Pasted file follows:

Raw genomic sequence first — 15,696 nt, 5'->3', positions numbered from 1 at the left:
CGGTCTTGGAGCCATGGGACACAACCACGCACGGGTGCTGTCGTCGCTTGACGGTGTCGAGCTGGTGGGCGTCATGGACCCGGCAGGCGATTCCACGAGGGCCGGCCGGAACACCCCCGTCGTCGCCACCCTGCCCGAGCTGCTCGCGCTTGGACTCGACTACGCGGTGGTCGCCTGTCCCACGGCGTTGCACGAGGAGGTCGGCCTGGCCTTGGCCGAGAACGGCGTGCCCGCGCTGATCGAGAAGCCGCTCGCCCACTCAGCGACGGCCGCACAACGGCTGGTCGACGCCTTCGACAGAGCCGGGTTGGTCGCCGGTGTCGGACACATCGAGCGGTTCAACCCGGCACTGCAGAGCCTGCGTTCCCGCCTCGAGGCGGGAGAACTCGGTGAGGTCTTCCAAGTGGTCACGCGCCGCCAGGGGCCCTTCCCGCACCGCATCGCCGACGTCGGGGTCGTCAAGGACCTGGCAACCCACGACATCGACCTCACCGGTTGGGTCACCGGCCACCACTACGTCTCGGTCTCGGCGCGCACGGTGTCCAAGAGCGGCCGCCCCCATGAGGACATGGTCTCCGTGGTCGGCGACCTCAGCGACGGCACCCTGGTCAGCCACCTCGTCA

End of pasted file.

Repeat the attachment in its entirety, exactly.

Raw genomic sequence first — 15,696 nt, 5'->3', positions numbered from 1 at the left:
CGGTCTTGGAGCCATGGGACACAACCACGCACGGGTGCTGTCGTCGCTTGACGGTGTCGAGCTGGTGGGCGTCATGGACCCGGCAGGCGATTCCACGAGGGCCGGCCGGAACACCCCCGTCGTCGCCACCCTGCCCGAGCTGCTCGCGCTTGGACTCGACTACGCGGTGGTCGCCTGTCCCACGGCGTTGCACGAGGAGGTCGGCCTGGCCTTGGCCGAGAACGGCGTGCCCGCGCTGATCGAGAAGCCGCTCGCCCACTCAGCGACGGCCGCACAACGGCTGGTCGACGCCTTCGACAGAGCCGGGTTGGTCGCCGGTGTCGGACACATCGAGCGGTTCAACCCGGCACTGCAGAGCCTGCGTTCCCGCCTCGAGGCGGGAGAACTCGGTGAGGTCTTCCAAGTGGTCACGCGCCGCCAGGGGCCCTTCCCGCACCGCATCGCCGACGTCGGGGTCGTCAAGGACCTGGCAACCCACGACATCGACCTCACCGGTTGGGTCACCGGCCACCACTACGTCTCGGTCTCGGCGCGCACGGTGTCCAAGAGCGGCCGCCCCCATGAGGACATGGTCTCCGTGGTCGGCGACCTCAGCGACGGCACCCTGGTCAGCCACCTCGTCA